AdvanceTrack demonstrates its compliance to GDPR by adding the BS 10012 standard to its existing BSI certifications

AdvanceTrack is delighted to announce that it has attained the personal information management system standard BS 10012.

Attaining the standard means it has met BSI’s best practice framework for the collecting, storing, processing, retaining or disposing of personal records relating to individuals.

The framework aligns to the principles of GDPR.

“We went through the process as many firms and their lawyers don’t understand the GDPR legislation,” says Vipul Sheth, AdvanceTrack founder and MD.

“We felt that we wanted the standard in order to demonstrate that our processes were aligned to GDPR compliance processes.”

The audit process undertaken by the BSI concluded that it was satisfied that AdvanceTrack’s processes enable us to deal with GDPR in a professional and systemised manner. The standard places AdvanceTrack at the forefront of compliance, says Sheth.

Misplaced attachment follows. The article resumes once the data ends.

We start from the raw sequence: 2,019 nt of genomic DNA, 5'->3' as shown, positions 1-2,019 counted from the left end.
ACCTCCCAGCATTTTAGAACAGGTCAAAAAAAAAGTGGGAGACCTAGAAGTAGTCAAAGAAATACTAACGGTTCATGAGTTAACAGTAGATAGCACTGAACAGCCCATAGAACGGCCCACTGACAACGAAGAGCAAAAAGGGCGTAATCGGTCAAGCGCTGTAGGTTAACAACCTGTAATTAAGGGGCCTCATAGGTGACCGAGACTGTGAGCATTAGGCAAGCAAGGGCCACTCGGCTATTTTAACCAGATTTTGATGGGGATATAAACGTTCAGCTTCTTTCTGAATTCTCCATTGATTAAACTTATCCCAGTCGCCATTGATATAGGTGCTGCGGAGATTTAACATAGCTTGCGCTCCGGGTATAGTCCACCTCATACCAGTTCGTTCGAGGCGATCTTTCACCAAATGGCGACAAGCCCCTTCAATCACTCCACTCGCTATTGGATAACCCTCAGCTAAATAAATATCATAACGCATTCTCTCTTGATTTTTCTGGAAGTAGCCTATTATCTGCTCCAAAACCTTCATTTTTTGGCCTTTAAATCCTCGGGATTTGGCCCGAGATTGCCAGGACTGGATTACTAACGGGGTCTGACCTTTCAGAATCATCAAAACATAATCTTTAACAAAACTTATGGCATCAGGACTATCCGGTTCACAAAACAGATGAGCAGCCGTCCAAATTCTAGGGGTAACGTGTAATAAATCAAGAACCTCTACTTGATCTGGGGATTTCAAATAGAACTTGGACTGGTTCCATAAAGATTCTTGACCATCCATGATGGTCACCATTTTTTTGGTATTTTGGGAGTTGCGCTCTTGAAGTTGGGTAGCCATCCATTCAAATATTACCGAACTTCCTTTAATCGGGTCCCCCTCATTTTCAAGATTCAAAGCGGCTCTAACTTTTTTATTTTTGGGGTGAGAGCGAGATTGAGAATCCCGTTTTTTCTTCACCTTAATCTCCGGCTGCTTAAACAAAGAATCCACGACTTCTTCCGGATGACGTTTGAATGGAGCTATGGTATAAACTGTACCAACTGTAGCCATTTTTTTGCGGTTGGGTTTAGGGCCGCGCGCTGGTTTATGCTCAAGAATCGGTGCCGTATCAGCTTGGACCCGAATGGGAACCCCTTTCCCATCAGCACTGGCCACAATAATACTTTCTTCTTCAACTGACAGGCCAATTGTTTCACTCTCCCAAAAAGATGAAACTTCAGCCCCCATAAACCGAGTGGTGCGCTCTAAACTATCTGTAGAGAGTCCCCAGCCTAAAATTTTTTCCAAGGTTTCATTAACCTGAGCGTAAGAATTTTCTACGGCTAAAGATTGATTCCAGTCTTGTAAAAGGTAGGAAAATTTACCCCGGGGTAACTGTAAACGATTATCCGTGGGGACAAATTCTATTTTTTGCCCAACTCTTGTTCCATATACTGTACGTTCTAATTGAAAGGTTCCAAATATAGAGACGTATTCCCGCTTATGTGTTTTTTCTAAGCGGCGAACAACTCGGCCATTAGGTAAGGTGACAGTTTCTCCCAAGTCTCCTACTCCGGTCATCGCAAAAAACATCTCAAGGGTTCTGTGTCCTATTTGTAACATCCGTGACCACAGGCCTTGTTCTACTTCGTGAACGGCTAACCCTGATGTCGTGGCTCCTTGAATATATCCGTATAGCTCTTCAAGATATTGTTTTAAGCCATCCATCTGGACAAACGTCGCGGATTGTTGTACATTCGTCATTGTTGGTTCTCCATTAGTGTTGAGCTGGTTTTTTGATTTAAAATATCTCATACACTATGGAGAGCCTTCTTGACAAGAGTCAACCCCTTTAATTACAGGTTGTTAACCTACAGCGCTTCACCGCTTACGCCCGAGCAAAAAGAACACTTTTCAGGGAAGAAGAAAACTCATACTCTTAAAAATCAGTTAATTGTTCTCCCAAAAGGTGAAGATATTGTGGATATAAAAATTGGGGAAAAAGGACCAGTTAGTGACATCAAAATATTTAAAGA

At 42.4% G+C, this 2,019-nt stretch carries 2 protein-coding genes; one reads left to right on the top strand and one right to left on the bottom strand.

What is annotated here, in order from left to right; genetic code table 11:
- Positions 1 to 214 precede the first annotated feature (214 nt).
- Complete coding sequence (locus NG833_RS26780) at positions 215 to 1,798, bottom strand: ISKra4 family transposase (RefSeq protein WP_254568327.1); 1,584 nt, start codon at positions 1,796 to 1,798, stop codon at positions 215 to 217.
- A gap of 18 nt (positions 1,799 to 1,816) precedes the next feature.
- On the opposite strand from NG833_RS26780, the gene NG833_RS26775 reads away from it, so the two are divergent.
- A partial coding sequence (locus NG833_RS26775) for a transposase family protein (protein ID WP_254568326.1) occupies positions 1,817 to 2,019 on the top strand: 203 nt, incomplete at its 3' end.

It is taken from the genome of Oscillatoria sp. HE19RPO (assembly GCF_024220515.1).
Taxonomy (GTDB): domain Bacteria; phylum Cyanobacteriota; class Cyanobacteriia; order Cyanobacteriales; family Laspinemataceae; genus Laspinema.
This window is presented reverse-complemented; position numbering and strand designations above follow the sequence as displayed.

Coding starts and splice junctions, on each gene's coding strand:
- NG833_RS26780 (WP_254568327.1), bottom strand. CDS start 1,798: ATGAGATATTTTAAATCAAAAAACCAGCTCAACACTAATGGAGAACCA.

“In terms of culture, our staff have always taken security very seriously, so it is very much business as usual,” he says. “As a systemised business – while not an easy exercise – it did make the certification process much easier to attain.

“We already had most of the processes in place, but there were some technical changes applied to exceed best practice.”

 

What are the benefits of BS 10012?

BS 10012 provides a best practice framework for a personal information management system that is aligned to the principles of the EU GDPR. It outlines the core requirements organisations need to consider when collecting, storing, processing, retaining or disposing of personal records related to individuals.

Easily integrated with other popular management system standards, BS 10012 brings big benefits to companies of all sizes, including:

  • Helping to identify and manage risks to personal information
  • Supporting regulatory compliance with data protection legislation
  • Inspiring customer trust
  • Protecting your organisation’s reputation
  • Benchmarking your own personal information management practices with recognised best practice.

Other certifications

AdvanceTrack is already certified for both ISO27001:2013 and ISO9001:2015.